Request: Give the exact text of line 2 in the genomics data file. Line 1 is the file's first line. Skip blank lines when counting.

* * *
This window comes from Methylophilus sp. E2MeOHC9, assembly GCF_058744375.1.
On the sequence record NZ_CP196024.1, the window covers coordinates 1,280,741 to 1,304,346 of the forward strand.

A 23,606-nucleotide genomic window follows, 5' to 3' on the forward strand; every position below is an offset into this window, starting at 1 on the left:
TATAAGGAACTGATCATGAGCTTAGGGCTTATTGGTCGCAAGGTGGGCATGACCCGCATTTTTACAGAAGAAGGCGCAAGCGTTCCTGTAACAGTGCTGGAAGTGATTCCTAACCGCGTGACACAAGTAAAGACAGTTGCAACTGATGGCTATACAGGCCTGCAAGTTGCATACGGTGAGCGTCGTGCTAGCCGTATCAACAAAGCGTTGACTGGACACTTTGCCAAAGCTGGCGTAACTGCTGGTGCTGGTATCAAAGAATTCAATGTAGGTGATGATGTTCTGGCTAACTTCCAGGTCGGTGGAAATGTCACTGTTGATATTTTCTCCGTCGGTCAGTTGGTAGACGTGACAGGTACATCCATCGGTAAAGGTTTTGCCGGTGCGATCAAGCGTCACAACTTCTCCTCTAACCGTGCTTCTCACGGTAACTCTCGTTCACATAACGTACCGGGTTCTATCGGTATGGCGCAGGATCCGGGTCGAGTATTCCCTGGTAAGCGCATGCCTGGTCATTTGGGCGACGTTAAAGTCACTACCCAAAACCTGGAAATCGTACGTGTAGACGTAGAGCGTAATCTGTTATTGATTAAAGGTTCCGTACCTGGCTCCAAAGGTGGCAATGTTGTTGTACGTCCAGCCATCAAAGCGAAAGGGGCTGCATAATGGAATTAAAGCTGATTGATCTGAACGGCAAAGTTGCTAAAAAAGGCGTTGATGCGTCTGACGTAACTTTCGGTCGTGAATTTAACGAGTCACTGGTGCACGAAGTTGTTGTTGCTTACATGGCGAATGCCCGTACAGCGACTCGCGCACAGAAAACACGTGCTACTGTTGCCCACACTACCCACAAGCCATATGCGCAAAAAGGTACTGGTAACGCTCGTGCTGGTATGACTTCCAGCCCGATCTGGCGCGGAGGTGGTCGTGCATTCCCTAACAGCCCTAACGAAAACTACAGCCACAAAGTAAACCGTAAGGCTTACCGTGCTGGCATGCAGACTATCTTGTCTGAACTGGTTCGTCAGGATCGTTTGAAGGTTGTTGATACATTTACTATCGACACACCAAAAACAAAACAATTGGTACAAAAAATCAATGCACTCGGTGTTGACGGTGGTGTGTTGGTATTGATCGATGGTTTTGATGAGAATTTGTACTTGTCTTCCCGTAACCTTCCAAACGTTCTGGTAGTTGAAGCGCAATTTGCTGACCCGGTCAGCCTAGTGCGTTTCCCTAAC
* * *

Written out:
On the sequence record NZ_CP196024.1, the window covers coordinates 1,280,741 to 1,304,346 of the forward strand.